- Composed by Ennio Morricone
- Image Music / 2001 / 64:10
Nanà is the ninth novel in Emile Zola’s modest twenty-volume Les Rougon-Macquart series. From what I can gather (which isn’t a great deal), this 1999 tv movie is not actually an adaptation of it but rather a true retelling by the lady at the heart of the novel of her life (which she claims was altered significantly by Zola). Since the novel is a work of fiction, something seems a bit odd about that, but you try finding information out about obscure Italian tv movies and see if you do any better than me.
Ennio Morricone had actually scored a 1982 film adaptation of the novel (a score I haven’t heard) and returned to similar territory for this film, directed by his great friend and frequent collaborator Alberto Negrin. His incredibly lush, romantic score is a real treat.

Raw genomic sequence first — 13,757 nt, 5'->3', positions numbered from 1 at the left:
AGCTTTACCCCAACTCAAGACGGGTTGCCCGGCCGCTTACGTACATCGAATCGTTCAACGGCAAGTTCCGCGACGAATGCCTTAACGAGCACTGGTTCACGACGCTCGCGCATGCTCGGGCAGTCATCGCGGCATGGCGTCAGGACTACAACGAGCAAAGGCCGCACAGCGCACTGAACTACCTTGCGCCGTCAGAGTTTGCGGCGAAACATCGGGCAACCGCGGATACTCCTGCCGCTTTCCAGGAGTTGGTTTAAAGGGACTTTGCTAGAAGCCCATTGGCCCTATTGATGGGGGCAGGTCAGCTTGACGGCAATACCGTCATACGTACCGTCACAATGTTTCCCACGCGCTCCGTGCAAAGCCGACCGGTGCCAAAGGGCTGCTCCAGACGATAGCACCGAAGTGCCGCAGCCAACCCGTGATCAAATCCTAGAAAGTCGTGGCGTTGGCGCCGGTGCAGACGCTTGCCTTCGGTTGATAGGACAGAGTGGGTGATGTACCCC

Prime amongst the treats is the main theme, “Dellera Nanà”, which seems to be named for the actress playing the lead role (Francesca Dellera) and the name of the character she plays. (Imagine if all film themes were named like that – you’d end up with “O’Toole Lawrence” and “Sellers Clouseau” and “Hamill Skywalker” and… perhaps I should stop.) It’s a ravishing, gorgeous piece, a stunner which gets numerous lengthy variations on the album – my favourite being the predictable (uncredited) wordless soprano arrangement but the pieces showcasing Gildà Butta’s piano and Antonio Salvatore’s violin are also wonderful. A secondary theme, “Canzone dei sensi”, is a particularly opulent waltz, again a delight. No fewer than 38 of the album’s 64 minutes are taken up with variants on those two themes, but frankly they’re so attractive that’s not really a problem. There’s one other piece that really stands out – the utterly delightful classical pastiche “Prova teatrale”, a flowery and witty little piece for pizzicato strings and playful winds. Much of the remainder is of a more suspenseful nature, some of which is impressive and perfectly listenable (I love the stylish “Grottesco e drammatico”) but some is rather trying on the ears, and brings the album as a whole down a peg or two as a listening experience. Still, that doesn’t take away from the very high quality of the large majority of it and this album is certainly one that should have strong appeal to fans of Morricone’s romantic side.